We finished with a trio of kulfis: hazelnut with Malabar coffee, rose and lychee and finally white chocolate, all served with fresh fruits including raspberries and red berries. The kulfis had smooth texture and plenty of their respective flavours came through (15/20). Dishes arrived at a steady pace and service was friendly, albeit with rather erratic wine topping up.
At a separate meal we went for the tasting menu, which began with Tellicherry pepper and garlic soft shell crab. Quite often, soft shell crab can end up greasy when fried, but here it had a clean, fresh taste, nicely cooked, the natural sweetness of the crab offset by the garlic and pepper. With the crab was a plum chutney, which was a good pairing since the crab itself is dry, as well as garlic chips and garlic pickle (15/20). This was followed by lobster idli sambhar, which comprised pieces of lobster cooked with spices and black pepper, little rice lentil cakes (idli) and a well-made sambhar (aka sambal). The shellfish was tender and the idli went nicely with the vegetable sambhar (15/20).
There was then a sequence of tandoori dishes. Malai stone bass tikka was superbly cooked, prepared with mace and green cardamon and served with an avocado and mint chutney. This has always been a lovely dish here and the execution today was spot on, the fish flawlessly cooked and its flavour nicely enhanced by the marinade (17/20). Tulsi chicken tikka was also excellent, the chicken entirely avoiding the dryness that can easily afflict this dish, the meat flavour lifted by its spicy marinade and going well with its accompaniments of sweet basil, pickled radish and yoghurt (16/20). Next was adraki (ginger) lamb chop, cooked with royal cumin, a prized variety of cumin grown in Kashmir. This came with a little salad of fennel, carrot and fresh ginger, which did an excellent job of balancing the richness of the meat. The cooking of the lamb was absolutely superb, the meat beautifully pink and evenly cooked, the overall effect really dazzling (strong 17/20).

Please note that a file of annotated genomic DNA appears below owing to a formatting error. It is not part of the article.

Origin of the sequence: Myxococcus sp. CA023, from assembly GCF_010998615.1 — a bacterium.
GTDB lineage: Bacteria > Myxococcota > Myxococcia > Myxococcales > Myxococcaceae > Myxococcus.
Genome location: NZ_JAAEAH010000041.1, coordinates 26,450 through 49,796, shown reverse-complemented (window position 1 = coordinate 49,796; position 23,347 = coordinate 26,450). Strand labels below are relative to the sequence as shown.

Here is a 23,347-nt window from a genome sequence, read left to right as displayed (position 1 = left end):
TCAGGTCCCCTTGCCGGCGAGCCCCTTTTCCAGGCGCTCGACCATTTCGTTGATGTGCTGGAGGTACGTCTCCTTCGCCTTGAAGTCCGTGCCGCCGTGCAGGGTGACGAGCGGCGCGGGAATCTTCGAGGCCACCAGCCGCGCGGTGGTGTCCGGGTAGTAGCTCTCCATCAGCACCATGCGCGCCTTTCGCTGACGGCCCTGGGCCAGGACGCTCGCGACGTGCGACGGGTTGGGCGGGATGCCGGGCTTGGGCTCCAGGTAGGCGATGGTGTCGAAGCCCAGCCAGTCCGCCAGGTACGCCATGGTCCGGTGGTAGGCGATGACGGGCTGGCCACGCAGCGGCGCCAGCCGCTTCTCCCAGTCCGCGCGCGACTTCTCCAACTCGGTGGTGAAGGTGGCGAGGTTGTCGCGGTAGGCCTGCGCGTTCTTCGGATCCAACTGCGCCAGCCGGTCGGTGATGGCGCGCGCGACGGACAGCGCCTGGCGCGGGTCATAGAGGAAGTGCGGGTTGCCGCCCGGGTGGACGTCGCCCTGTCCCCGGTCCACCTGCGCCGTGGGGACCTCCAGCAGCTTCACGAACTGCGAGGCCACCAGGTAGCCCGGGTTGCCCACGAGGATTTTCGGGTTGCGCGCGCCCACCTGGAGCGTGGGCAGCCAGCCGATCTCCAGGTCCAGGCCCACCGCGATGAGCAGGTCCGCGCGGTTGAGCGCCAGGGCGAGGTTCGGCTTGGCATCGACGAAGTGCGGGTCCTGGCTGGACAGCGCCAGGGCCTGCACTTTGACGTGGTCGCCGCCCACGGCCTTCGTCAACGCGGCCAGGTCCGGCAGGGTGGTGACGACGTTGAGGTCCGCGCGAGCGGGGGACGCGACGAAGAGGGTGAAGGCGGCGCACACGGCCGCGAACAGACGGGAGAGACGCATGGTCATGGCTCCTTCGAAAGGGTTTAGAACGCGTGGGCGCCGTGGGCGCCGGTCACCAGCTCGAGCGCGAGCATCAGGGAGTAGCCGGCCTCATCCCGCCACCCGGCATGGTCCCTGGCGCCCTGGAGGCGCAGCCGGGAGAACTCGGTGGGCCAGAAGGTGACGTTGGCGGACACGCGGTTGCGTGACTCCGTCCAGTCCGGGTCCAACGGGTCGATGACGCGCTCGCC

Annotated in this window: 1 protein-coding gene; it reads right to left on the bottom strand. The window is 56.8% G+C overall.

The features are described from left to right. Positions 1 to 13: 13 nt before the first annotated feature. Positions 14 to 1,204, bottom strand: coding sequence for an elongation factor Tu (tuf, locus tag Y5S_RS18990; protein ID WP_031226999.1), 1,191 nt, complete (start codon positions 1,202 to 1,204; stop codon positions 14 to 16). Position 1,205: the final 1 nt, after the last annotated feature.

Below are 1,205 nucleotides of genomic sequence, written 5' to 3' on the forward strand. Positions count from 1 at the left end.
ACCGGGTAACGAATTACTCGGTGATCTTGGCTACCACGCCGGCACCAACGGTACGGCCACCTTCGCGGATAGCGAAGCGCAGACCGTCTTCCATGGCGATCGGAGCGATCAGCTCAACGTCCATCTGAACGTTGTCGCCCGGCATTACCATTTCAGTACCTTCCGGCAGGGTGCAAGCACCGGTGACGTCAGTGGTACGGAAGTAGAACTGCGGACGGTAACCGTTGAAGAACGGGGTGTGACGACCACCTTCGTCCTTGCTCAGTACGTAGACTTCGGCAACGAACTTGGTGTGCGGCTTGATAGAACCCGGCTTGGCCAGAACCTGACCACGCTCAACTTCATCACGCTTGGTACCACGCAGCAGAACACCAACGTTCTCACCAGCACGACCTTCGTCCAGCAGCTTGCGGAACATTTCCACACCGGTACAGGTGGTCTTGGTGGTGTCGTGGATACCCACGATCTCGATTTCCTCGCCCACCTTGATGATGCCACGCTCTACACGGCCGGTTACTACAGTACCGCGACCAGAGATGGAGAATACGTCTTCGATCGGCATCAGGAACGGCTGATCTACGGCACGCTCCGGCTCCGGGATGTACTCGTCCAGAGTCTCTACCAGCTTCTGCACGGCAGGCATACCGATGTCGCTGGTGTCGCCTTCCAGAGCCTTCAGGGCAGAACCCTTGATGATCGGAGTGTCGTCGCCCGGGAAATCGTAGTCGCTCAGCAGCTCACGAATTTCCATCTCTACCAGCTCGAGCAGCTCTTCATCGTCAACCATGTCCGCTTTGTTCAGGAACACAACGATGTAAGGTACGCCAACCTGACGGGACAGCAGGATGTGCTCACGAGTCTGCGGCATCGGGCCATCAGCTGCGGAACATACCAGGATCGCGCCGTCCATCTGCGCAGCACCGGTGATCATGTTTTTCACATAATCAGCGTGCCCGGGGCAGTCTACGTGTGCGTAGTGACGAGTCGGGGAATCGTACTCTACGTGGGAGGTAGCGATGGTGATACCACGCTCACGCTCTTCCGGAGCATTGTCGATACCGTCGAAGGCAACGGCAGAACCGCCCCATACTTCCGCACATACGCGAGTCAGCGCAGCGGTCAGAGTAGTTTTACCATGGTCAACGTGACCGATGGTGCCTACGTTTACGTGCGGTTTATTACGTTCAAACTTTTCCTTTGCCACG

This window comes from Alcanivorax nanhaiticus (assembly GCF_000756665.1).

Also glorious were dakshini jheenga, spiced prawns cooked in the tandoor and served with a curry leaf and peanut chutney. Unlike a lot of Indian restaurants, the quality of the prawns here was high, the seafood having good natural sweetness and again the cooking was extremely even and precise, resulting in lovely texture (easily 16/20). This sequence of tandoori dishes was up there with the best I have had in India.
For the main course we had Delhi butter chicken which used Suffolk corn-fed chicken and a sauce involving fresh tomato and fenugreek, as well as more butter than it was probably wise to think about. It was suitably rich, the chicken tender and the mild sauce suitably buttery (15/20). Malvani prawn curry had king prawns in a sauce of coconut milk, tamarind and a complex blend of spices. Again the prawns were carefully cooked and the spices combined to excellent effect (16/20). On the side there was excellent black dhal, the lentils cooked overnight and the overall effect complex, smoky and comforting (16/20). Palak paneer had freshly made cottage cheese with spinach along with tomato, fenugreek and fresh chilli. There was plenty of spinach flavour and the paneer had unusually good texture (15/20). A selection of breads was excellent, each freshly made and having lovely soft texture.
For dessert, mango rasmalai had a central wheat biscuit that was light and spongy with the usual creamy syrup made from milk, cream, sugar and saffron but flavoured with mango. In this case there was also a mixed berry chutney (15/20). Service was excellent today, with a good pace to the dishes and wine topping up very good at this meal. I was being treated to this meal, but a typical cost per person might be around £90. Jamavar is on top form at the moment, with the tandoori cooking in particular being really impressive. Dishes such as the adraki lamb chop and the stone bass tikka are really special, but the standard across the many dishes that we tried was very high.